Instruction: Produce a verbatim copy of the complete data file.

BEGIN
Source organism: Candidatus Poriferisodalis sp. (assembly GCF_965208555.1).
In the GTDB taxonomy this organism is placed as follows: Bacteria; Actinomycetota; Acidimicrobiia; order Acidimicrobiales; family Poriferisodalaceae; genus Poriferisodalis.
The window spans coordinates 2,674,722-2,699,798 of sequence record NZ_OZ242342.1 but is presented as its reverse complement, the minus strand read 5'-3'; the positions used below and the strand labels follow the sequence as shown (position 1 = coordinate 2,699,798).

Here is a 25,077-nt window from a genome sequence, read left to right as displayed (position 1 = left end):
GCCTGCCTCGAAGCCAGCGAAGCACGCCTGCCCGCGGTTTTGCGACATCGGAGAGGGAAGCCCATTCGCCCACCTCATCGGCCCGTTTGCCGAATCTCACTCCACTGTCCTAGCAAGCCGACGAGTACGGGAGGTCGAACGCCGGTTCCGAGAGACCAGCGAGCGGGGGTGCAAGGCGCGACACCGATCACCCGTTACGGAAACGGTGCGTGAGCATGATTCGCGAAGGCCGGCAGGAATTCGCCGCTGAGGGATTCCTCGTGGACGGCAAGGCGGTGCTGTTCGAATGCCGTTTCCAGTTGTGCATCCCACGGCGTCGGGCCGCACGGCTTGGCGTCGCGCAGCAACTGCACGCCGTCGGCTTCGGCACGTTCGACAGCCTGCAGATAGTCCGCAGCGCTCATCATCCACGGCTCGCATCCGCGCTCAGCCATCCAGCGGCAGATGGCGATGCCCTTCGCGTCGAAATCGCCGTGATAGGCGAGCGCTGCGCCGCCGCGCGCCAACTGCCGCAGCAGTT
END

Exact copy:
Source organism: Candidatus Poriferisodalis sp. (assembly GCF_965208555.1).
In the GTDB taxonomy this organism is placed as follows: Bacteria; Actinomycetota; Acidimicrobiia; order Acidimicrobiales; family Poriferisodalaceae; genus Poriferisodalis.
The window spans coordinates 2,674,722-2,699,798 of sequence record NZ_OZ242342.1 but is presented as its reverse complement, the minus strand read 5'-3'; the positions used below and the strand labels follow the sequence as shown (position 1 = coordinate 2,699,798).

Here is a 25,077-nt window from a genome sequence, read left to right as displayed (position 1 = left end):
GCCTGCCTCGAAGCCAGCGAAGCACGCCTGCCCGCGGTTTTGCGACATCGGAGAGGGAAGCCCATTCGCCCACCTCATCGGCCCGTTTGCCGAATCTCACTCCACTGTCCTAGCAAGCCGACGAGTACGGGAGGTCGAACGCCGGTTCCGAGAGACCAGCGAGCGGGGGTGCAAGGCGCGACACCGATCACCCGTTACGGAAACGGTGCGTGAGCATGATTCGCGAAGGCCGGCAGGAATTCGCCGCTGAGGGATTCCTCGTGGACGGCAAGGCGGTGCTGTTCGAATGCCGTTTCCAGTTGTGCATCCCACGGCGTCGGGCCGCACGGCTTGGCGTCGCGCAGCAACTGCACGCCGTCGGCTTCGGCACGTTCGACAGCCTGCAGATAGTCCGCAGCGCTCATCATCCACGGCTCGCATCCGCGCTCAGCCATCCAGCGGCAGATGGCGATGCCCTTCGCGTCGAAATCGCCGTGATAGGCGAGCGCTGCGCCGCCGCGCGCCAACTGCCGCAGCAGTT